In Procter & Gamble v Reckitt Benckiser  EWCA Civ 936, concerning the Febreze fabric conditioner spray, the UK Court of Appeal gave guidance on the approach to infringement of Community Designs. Whilst many aspects of the case are of interest, one key point is the treatment of the “informed user”, which ultimately sets the scope of the design and the threshold for validity. The lead judgment borrows from the findings of the Austrian Court of Appeal in a parallel interlocutory action there. Here are the key findings on the “informed user”:
She is aware of the “existing design corpus.” (though not an “archival mind” like the skilled person of the patent world); she “has experience of other similar articles” and is therefore “reasonably discriminatory”.
She is “alert to design issues”.
She has more extensive knowledge and is more discriminating than the “average consumer” used as a test person in trade mark cases. Thus, a design generally has a narrower scope than a trade mark.
She is less liable to “imperfect recollection” than the “average consumer” of trade marks, so generally the comparison is performed with the design and the infringement side by side.
Subsequent UK court decisions have followed this decision, as did the Irish High Court in Karen Millen v Dunnes  IEHC 449 in which the judge held that the “informed user” was “a woman with a keen sense of fashion, a good knowledge of designs of women’s tops and shirts previously available to the public, alert to design and with a basic understanding of any functional or technical limitations on designs for women’s tops and shirts.”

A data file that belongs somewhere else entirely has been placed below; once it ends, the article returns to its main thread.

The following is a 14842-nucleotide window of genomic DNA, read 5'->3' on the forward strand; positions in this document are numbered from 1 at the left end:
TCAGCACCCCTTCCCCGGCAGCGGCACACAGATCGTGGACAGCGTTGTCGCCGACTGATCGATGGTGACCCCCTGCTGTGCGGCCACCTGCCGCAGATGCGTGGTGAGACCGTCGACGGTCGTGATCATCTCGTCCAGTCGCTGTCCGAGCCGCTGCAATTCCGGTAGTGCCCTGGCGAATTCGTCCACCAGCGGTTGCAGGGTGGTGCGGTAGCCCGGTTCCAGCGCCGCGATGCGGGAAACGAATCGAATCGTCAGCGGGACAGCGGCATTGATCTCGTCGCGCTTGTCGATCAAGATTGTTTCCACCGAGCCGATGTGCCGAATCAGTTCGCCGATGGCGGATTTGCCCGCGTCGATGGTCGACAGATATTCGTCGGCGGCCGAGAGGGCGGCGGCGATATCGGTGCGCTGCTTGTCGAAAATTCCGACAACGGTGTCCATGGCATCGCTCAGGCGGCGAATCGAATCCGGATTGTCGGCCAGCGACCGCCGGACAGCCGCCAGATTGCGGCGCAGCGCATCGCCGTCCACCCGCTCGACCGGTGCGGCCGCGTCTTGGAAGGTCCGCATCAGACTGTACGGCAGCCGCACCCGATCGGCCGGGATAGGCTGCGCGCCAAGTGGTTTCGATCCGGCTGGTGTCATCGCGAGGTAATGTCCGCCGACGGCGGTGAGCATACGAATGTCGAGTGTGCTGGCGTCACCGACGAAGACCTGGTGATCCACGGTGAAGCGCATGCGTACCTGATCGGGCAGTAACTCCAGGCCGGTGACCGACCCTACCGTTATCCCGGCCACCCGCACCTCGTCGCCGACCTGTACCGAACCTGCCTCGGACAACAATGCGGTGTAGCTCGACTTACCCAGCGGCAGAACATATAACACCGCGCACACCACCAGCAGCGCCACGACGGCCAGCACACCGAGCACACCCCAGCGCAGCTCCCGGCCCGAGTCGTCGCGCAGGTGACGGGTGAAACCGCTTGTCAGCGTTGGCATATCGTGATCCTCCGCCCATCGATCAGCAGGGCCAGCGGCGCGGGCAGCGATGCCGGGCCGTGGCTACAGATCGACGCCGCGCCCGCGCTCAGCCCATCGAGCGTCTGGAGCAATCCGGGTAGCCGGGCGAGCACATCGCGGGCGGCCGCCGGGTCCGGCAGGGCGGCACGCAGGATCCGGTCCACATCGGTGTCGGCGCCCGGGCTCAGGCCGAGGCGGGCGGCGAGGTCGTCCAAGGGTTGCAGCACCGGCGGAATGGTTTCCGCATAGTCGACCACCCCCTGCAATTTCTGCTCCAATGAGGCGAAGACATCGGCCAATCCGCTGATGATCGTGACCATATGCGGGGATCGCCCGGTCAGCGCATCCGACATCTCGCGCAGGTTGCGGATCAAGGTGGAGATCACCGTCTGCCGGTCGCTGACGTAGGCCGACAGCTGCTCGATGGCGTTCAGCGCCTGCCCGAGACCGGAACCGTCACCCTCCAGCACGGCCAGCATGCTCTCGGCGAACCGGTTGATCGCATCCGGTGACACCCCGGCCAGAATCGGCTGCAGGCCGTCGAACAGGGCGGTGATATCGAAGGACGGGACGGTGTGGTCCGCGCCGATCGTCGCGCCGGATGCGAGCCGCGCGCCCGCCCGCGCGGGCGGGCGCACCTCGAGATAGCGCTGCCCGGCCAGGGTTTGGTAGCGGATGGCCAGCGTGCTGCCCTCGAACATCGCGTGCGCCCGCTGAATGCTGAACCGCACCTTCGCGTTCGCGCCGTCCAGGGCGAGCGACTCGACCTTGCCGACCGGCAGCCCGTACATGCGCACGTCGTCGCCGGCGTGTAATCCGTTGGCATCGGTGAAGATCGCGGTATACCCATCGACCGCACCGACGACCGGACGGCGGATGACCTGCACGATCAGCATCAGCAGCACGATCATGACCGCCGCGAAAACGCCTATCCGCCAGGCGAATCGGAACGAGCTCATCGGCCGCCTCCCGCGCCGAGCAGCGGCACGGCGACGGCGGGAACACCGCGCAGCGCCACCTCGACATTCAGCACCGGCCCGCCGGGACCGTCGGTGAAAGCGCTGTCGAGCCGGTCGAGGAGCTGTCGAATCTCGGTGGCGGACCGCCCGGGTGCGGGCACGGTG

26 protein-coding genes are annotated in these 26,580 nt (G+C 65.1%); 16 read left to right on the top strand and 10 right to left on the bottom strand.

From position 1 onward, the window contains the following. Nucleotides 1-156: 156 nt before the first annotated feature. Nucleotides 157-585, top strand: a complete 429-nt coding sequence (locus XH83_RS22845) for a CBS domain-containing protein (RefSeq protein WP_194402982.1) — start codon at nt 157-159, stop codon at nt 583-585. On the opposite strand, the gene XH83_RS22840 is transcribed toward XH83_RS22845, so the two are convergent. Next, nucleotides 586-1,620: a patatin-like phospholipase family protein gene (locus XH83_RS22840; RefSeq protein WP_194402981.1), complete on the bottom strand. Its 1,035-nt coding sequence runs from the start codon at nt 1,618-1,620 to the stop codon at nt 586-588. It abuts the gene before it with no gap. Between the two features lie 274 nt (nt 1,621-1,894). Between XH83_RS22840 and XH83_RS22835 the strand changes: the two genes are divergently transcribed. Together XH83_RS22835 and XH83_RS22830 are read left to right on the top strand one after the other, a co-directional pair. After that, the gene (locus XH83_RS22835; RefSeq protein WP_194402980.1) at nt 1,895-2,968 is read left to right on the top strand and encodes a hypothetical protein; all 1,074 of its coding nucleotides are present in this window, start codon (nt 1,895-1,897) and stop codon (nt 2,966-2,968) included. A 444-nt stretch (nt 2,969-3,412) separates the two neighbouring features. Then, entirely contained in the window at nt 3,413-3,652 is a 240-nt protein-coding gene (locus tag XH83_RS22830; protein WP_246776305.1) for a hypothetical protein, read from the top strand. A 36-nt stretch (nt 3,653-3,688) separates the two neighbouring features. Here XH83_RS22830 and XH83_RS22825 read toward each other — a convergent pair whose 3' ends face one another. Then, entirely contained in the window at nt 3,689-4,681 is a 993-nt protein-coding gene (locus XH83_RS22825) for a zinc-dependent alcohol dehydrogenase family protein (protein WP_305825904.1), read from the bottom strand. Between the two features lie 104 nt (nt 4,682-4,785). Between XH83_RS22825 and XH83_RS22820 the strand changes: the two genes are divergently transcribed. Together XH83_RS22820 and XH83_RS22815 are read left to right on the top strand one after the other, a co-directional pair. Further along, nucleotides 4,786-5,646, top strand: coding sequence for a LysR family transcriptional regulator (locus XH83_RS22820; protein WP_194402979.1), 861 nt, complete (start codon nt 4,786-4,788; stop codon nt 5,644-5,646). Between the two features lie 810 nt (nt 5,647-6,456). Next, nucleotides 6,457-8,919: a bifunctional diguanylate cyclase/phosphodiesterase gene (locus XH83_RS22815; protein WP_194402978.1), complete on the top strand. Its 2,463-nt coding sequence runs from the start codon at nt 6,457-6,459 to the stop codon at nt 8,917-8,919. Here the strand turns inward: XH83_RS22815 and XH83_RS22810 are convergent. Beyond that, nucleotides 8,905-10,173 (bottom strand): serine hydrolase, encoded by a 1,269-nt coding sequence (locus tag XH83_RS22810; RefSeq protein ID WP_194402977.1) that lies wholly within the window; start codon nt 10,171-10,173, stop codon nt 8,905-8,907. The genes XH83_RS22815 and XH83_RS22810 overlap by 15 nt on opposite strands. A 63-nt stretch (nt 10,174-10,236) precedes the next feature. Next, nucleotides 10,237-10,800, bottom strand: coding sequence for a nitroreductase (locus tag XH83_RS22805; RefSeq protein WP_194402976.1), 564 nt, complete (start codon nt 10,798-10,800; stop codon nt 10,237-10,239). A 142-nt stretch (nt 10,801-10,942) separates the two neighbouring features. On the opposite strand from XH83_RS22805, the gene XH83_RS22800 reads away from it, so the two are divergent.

Obviously, the nature of the informed user will depend on the nature of the design, but the UK Court of Appeal does appear to us to accord a higher degree of knowledge and attention to the informed user than the OHIM Appeal Boards have so far done.
As will be seen above, for the OHIM Boards the test person may be a child, may care more about taste than appearance, and may be informed only to the extent of browsing websites or catalogues, or regularly holding conference calls - in much the same manner, one supposes, as OHIM personnel who have to decide a case without extensive evidence by recourse to precisely such material.
The consequence will be narrower designs, which are harder to invalidate. Wise defendants may therefore attack validity at OHIM whilst defending infringement in the UK.